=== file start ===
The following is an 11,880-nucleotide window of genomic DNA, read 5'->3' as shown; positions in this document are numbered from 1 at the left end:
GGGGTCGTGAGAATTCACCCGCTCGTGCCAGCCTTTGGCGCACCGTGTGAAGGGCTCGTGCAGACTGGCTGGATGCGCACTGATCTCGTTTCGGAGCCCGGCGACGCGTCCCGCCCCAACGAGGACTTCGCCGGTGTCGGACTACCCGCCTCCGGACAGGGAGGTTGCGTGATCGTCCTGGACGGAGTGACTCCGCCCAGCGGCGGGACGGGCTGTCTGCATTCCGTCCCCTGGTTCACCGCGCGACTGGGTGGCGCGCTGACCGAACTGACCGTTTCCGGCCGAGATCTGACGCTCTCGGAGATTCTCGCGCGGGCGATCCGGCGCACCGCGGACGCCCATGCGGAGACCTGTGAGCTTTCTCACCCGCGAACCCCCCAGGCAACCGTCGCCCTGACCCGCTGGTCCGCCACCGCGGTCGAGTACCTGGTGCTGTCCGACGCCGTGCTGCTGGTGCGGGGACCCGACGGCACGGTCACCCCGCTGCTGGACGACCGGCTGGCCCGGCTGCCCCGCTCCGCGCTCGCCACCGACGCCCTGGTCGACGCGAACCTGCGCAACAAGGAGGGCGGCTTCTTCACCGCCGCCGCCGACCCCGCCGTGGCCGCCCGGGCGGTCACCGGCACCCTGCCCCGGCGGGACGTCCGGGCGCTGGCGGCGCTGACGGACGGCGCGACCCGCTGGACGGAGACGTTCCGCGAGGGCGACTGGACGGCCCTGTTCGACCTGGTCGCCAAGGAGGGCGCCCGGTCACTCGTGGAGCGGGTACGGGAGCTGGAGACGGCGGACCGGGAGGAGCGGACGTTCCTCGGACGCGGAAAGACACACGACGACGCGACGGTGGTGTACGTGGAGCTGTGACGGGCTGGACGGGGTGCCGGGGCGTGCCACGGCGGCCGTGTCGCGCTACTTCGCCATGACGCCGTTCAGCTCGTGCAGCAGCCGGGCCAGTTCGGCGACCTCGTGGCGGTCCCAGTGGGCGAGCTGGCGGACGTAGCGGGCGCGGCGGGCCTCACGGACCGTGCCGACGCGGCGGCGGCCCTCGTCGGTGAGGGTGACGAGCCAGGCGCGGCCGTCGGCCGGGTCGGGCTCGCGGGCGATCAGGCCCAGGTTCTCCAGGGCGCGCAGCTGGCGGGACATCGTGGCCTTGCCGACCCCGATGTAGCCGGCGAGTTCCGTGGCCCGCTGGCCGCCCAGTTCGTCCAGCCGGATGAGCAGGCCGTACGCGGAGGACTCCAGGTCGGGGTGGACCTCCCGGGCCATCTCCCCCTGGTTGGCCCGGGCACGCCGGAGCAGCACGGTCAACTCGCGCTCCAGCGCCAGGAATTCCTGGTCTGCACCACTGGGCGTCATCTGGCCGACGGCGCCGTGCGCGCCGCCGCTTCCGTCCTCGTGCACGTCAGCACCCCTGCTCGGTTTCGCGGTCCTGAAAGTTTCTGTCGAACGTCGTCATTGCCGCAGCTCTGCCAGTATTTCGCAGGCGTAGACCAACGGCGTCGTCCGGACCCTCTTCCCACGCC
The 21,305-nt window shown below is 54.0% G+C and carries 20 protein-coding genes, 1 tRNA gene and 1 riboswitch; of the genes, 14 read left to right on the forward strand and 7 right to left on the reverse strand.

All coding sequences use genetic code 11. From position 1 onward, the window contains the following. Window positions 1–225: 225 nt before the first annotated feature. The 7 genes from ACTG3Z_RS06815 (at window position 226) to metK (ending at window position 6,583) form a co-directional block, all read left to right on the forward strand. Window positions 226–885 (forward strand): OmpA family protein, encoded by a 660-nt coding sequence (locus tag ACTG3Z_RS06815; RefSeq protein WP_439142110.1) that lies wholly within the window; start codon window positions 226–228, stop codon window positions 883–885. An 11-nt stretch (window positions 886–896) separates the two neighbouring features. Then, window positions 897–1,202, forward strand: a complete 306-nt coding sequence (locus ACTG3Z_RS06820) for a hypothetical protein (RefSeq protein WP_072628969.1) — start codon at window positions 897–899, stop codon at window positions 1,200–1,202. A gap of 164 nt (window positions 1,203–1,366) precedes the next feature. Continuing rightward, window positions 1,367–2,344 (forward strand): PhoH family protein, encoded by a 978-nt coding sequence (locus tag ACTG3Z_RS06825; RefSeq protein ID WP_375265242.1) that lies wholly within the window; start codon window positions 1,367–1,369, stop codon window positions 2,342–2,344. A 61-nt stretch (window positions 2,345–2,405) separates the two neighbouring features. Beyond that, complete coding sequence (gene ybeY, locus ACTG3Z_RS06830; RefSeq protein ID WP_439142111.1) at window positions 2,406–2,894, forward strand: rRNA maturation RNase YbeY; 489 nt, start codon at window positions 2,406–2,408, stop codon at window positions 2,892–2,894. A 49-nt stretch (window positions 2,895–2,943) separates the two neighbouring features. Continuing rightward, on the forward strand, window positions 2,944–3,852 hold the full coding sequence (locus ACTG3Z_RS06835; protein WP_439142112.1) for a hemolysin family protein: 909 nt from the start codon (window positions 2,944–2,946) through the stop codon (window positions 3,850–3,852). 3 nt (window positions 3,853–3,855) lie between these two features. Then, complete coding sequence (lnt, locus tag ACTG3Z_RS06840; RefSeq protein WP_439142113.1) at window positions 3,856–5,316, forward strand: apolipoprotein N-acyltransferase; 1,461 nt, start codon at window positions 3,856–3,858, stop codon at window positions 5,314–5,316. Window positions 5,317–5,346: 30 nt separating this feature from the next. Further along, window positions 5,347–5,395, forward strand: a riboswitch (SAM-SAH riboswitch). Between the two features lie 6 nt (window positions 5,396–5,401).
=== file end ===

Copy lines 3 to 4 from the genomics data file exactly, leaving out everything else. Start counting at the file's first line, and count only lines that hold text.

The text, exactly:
The 21,305-nt window shown below is 54.0% G+C and carries 20 protein-coding genes, 1 tRNA gene and 1 riboswitch; of the genes, 14 read left to right on the forward strand and 7 right to left on the reverse strand.

All coding sequences use genetic code 11. From position 1 onward, the window contains the following. Window positions 1–225: 225 nt before the first annotated feature. The 7 genes from ACTG3Z_RS06815 (at window position 226) to metK (ending at window position 6,583) form a co-directional block, all read left to right on the forward strand. Window positions 226–885 (forward strand): OmpA family protein, encoded by a 660-nt coding sequence (locus tag ACTG3Z_RS06815; RefSeq protein WP_439142110.1) that lies wholly within the window; start codon window positions 226–228, stop codon window positions 883–885. An 11-nt stretch (window positions 886–896) separates the two neighbouring features. Then, window positions 897–1,202, forward strand: a complete 306-nt coding sequence (locus ACTG3Z_RS06820) for a hypothetical protein (RefSeq protein WP_072628969.1) — start codon at window positions 897–899, stop codon at window positions 1,200–1,202. A gap of 164 nt (window positions 1,203–1,366) precedes the next feature. Continuing rightward, window positions 1,367–2,344 (forward strand): PhoH family protein, encoded by a 978-nt coding sequence (locus tag ACTG3Z_RS06825; RefSeq protein ID WP_375265242.1) that lies wholly within the window; start codon window positions 1,367–1,369, stop codon window positions 2,342–2,344. A 61-nt stretch (window positions 2,345–2,405) separates the two neighbouring features. Beyond that, complete coding sequence (gene ybeY, locus ACTG3Z_RS06830; RefSeq protein ID WP_439142111.1) at window positions 2,406–2,894, forward strand: rRNA maturation RNase YbeY; 489 nt, start codon at window positions 2,406–2,408, stop codon at window positions 2,892–2,894. A 49-nt stretch (window positions 2,895–2,943) separates the two neighbouring features. Continuing rightward, on the forward strand, window positions 2,944–3,852 hold the full coding sequence (locus ACTG3Z_RS06835; protein WP_439142112.1) for a hemolysin family protein: 909 nt from the start codon (window positions 2,944–2,946) through the stop codon (window positions 3,850–3,852). 3 nt (window positions 3,853–3,855) lie between these two features. Then, complete coding sequence (lnt, locus tag ACTG3Z_RS06840; RefSeq protein WP_439142113.1) at window positions 3,856–5,316, forward strand: apolipoprotein N-acyltransferase; 1,461 nt, start codon at window positions 3,856–3,858, stop codon at window positions 5,314–5,316. Window positions 5,317–5,346: 30 nt separating this feature from the next. Further along, window positions 5,347–5,395, forward strand: a riboswitch (SAM-SAH riboswitch). Between the two features lie 6 nt (window positions 5,396–5,401).